Before I commented on Saturday Nights Sprint Cup race at RIR, I wanted to ingest and digest all of the information about what happened after the Lap 90 caution brought out by Jeff Burton’s trip into the outside wall. After all, this is where the comedy of errors, mistakes and judgement calls cost us, The Fans, what was setting up to be a possible exciting finish to an otherwise pretty dull race.
This fiasco removed most of the drivers with a chance to give us some excitement. The cars that had run strong all night and seemed to have a chance to win the race were, the #14, #99, #48 and after the previous pit stop, the #18. If you watched the broadcast on Fox like I did, you heard Kyle Busch tell Crew Chief Dave Rodgers to take out all the previous changes and put the car back like it was, after the Kurt Busch caution. This move, I felt put him back in the picture. Sorry Dale Jr. fans, he ran good all night, but was just a touch away from being strong enough to compete with the leaders.
Start of the errors. Jimmie Johnson was just getting to his pit box for what was to be a Green Flag stop, worst thing in the world is to be stuck on pit road when a caution comes out. His rear tire carrier left his position without the old tire, so this caused the the jack man to have to roll the tire to the wall. That’s a NO-NO, someone always has to have control of the tires. This move produced a penalty that put JJ at the end of the lead lap cars. One down.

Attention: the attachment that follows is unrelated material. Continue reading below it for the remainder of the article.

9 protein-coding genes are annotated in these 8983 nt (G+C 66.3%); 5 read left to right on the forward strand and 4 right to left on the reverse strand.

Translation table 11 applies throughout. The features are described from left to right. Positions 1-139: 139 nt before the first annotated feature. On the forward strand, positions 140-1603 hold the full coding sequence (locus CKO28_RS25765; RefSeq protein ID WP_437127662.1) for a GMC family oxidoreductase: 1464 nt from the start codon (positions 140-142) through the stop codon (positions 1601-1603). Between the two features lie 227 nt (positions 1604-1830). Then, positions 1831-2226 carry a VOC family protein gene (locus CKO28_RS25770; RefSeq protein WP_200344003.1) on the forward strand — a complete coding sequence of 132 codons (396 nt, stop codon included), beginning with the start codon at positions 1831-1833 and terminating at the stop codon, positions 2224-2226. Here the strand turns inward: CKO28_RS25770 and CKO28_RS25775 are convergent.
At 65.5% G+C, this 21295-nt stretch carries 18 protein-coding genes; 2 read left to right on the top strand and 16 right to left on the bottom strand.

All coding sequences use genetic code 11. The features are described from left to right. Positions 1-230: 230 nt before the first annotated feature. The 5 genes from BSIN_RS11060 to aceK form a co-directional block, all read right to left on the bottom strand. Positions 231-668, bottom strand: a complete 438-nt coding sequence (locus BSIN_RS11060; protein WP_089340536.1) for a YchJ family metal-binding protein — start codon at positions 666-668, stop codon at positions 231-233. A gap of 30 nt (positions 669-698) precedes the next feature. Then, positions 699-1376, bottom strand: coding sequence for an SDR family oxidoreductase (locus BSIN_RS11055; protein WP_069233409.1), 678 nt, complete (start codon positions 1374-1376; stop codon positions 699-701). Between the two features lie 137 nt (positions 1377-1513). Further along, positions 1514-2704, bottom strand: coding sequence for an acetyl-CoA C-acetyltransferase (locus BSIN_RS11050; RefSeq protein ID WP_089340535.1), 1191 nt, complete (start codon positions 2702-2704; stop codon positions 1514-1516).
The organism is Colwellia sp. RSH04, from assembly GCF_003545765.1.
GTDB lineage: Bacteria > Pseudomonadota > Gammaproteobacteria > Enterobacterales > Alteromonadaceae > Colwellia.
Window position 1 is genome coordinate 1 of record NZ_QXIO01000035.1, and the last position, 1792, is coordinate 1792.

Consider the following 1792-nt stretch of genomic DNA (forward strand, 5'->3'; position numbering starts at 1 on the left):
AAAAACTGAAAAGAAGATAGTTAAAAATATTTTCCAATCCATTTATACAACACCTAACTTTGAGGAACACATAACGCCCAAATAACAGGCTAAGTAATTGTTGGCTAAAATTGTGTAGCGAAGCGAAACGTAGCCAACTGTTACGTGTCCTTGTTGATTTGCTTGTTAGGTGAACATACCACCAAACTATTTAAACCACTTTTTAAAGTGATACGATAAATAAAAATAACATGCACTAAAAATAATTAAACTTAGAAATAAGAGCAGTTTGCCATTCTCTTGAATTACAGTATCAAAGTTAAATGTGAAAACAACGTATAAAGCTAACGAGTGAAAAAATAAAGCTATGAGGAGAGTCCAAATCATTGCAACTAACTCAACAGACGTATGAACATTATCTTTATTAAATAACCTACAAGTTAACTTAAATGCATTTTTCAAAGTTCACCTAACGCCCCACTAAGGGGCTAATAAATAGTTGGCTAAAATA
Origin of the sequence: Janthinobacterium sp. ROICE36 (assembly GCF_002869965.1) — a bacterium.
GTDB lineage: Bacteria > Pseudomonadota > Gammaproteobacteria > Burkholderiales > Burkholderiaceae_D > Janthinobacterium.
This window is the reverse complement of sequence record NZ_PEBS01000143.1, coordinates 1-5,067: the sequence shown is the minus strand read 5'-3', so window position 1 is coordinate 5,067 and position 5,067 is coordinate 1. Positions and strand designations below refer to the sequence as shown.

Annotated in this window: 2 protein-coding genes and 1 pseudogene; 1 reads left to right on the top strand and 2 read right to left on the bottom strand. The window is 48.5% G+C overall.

Tony Stewart also had a miscue on pit road, and was trying to get back on the track prior to Carl Edwards, who did not pit. Enter the electronic scorers. The transponders on the cars, which are tasked with keeping up with car positions, reported that Carl had passed Tony and was in fact leading the race. This result was posted on the scoring marquee, and Carl and his spotter thought they were leading the race.
As you know, during double file restarts, the leader is allowed the privilege of selecting whether he wants to be in the left or right lane. Carl, thinking Nascar had made a mistake and wanting to be low on the track, decided to jump the restart a little to get his advantage back. This is where the rules are a little hazy. Drivers are not supposed to accelerate prior to the restart box, which are lines painted on the wall, but Nascar doesn’t usually complain about a little fudging once in a while.
Most of the drivers had been having trouble all evening with wheel spin on restarts. Tony Stewart had been having a little more trouble than the other drivers, and had excessive spin on that restart. The question everyone has is, did Tony deliberately slow down to make Carl’s obvious jump a little more obvious? Never the less, Carl was Black Flagged and sent to the rear. Two Down.
The Race God must have known what Tony Stewart did and produced a Caution for Debris on the Track with 10 laps to go, which turned out to be a water bottle. Go figure! Tony lost some positions on pit road and Kyle Busch, having an excellent stop, came out as the new leader. Now we get a green white checkered restart with all the good cars back in the pack and a somewhat boring finish to a boring race.
Kyle jumped out to a pretty good lead on the restart and left Dale Jr. and Denny Hamlin fighting for second place, and drove to the checkerd flag with ease for his fourth consecutive RIR spring race.
If Tony Stewart, Jimmie Johnson, Carl Edwards and Kyle Busch had all been together at the end, I think it would have been interesting. Might have had a great finish and something else to talk about this week instead. Carl Edwards and Jack Rousch were invited to the Nascar hauler for what was probably a slap on the hand for jumping the restart, after the race. The report that came from Robin Pemberton, the head of Nascar’s rules department, was that Carl had indeed broken the rules and was Black Flagged accurately. Now it’s on to Talladega.